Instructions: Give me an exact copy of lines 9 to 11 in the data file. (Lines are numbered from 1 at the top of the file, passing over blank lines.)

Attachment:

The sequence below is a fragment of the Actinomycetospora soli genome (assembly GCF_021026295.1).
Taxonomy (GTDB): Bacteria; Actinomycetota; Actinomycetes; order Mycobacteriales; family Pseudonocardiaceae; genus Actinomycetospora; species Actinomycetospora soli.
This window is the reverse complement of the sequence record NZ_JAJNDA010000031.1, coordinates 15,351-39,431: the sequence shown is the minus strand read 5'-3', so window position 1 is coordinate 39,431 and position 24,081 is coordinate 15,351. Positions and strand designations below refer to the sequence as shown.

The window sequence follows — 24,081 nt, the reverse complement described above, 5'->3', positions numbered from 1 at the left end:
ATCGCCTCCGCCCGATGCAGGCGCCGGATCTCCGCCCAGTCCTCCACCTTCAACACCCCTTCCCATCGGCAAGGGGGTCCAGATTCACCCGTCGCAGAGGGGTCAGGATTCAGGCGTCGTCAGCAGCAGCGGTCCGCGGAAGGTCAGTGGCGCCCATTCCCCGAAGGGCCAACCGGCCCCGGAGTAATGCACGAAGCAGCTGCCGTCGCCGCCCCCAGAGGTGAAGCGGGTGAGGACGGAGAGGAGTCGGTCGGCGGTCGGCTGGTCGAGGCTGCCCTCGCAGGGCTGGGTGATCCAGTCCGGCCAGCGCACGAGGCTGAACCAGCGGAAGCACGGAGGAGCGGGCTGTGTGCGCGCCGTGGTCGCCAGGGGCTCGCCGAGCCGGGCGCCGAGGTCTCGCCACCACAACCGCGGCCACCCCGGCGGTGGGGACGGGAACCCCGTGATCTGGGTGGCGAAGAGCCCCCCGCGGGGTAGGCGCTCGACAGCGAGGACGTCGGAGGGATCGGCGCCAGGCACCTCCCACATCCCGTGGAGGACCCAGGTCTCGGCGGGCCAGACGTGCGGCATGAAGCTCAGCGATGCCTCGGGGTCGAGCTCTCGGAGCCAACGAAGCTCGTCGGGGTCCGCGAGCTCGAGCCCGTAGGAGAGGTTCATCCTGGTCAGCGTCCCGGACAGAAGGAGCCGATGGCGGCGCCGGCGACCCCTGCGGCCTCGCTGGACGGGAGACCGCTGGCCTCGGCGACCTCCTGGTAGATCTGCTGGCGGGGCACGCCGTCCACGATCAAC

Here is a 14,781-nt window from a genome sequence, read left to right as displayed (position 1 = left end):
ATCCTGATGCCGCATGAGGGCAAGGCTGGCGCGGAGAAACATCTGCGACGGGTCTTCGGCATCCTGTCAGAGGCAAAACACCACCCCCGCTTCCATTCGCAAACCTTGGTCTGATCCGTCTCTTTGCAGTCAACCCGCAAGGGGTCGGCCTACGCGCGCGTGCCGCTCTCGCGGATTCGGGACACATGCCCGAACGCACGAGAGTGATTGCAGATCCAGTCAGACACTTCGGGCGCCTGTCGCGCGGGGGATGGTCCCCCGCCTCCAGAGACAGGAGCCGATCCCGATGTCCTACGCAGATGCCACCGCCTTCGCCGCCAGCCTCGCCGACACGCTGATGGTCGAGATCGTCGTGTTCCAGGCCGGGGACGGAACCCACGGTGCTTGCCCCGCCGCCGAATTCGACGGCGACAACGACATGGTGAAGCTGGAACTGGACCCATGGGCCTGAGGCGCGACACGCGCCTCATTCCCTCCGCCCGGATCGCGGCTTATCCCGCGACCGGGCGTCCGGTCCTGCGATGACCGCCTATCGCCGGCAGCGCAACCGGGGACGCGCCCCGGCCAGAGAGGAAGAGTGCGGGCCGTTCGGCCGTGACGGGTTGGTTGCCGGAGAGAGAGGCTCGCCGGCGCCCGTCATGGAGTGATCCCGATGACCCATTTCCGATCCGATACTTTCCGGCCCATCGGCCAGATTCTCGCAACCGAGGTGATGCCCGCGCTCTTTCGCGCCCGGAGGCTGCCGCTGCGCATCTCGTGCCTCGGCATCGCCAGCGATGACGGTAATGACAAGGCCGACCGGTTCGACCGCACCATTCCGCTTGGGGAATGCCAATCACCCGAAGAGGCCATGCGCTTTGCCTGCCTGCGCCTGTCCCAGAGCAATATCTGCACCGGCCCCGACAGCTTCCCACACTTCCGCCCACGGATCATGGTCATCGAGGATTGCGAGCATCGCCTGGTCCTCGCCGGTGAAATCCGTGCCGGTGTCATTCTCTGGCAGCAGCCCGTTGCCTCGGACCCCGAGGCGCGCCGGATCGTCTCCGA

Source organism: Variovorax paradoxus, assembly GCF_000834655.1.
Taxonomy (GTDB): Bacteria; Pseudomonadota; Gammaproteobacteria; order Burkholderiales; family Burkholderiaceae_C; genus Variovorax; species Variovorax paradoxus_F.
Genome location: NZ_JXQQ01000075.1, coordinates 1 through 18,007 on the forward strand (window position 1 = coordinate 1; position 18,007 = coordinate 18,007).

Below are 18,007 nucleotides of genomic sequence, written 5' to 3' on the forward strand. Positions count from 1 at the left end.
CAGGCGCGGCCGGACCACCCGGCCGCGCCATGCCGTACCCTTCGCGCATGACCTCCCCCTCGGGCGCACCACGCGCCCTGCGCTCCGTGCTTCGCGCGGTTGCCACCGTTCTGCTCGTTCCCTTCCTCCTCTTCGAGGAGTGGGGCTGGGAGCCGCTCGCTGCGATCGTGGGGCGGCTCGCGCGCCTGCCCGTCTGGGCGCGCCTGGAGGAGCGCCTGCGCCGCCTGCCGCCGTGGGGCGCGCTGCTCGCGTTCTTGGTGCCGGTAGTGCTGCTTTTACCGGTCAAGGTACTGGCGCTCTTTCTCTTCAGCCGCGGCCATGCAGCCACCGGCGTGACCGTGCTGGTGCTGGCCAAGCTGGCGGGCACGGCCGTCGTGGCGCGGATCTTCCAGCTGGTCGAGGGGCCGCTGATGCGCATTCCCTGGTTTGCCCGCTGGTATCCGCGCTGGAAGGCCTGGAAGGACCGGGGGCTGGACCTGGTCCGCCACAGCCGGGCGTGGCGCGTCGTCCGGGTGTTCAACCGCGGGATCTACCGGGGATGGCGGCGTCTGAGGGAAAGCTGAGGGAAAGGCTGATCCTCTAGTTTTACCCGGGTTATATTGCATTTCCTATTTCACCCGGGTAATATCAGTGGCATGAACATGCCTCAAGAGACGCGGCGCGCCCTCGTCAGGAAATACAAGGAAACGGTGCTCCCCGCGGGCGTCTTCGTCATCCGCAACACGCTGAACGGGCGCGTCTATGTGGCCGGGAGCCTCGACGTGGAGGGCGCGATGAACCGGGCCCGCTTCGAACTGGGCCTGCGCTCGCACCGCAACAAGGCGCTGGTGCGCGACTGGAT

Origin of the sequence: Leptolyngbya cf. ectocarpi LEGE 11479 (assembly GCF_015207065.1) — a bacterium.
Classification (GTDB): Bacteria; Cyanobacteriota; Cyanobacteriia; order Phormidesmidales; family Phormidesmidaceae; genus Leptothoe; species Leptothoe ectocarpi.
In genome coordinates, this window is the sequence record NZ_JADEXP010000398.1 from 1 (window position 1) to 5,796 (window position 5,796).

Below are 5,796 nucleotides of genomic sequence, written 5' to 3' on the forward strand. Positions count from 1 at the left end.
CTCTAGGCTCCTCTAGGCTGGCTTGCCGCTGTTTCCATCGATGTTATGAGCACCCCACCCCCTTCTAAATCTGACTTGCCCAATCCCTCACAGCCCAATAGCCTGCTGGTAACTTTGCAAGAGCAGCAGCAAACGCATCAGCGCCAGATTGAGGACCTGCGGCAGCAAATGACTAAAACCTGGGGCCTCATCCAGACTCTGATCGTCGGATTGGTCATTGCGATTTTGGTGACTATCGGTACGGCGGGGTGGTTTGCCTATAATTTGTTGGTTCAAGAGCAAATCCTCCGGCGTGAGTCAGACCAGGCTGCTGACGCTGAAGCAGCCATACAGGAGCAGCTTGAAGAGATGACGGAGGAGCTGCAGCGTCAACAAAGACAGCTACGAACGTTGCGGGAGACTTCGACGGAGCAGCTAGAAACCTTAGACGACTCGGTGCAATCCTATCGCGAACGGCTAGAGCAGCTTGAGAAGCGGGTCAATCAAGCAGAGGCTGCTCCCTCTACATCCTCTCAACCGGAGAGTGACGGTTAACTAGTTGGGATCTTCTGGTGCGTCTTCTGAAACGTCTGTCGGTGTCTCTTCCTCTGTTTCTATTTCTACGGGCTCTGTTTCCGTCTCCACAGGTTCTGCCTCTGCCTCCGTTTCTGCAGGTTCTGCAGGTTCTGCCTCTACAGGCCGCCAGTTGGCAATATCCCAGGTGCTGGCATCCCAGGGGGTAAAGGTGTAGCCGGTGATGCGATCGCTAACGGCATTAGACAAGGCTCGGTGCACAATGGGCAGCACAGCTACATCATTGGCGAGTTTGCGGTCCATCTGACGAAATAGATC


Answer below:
Taxonomy (GTDB): Bacteria; Pseudomonadota; Gammaproteobacteria; order Burkholderiales; family Burkholderiaceae_C; genus Variovorax; species Variovorax paradoxus_F.
Genome location: NZ_JXQQ01000075.1, coordinates 1 through 18,007 on the forward strand (window position 1 = coordinate 1; position 18,007 = coordinate 18,007).

Below are 18,007 nucleotides of genomic sequence, written 5' to 3' on the forward strand. Positions count from 1 at the left end.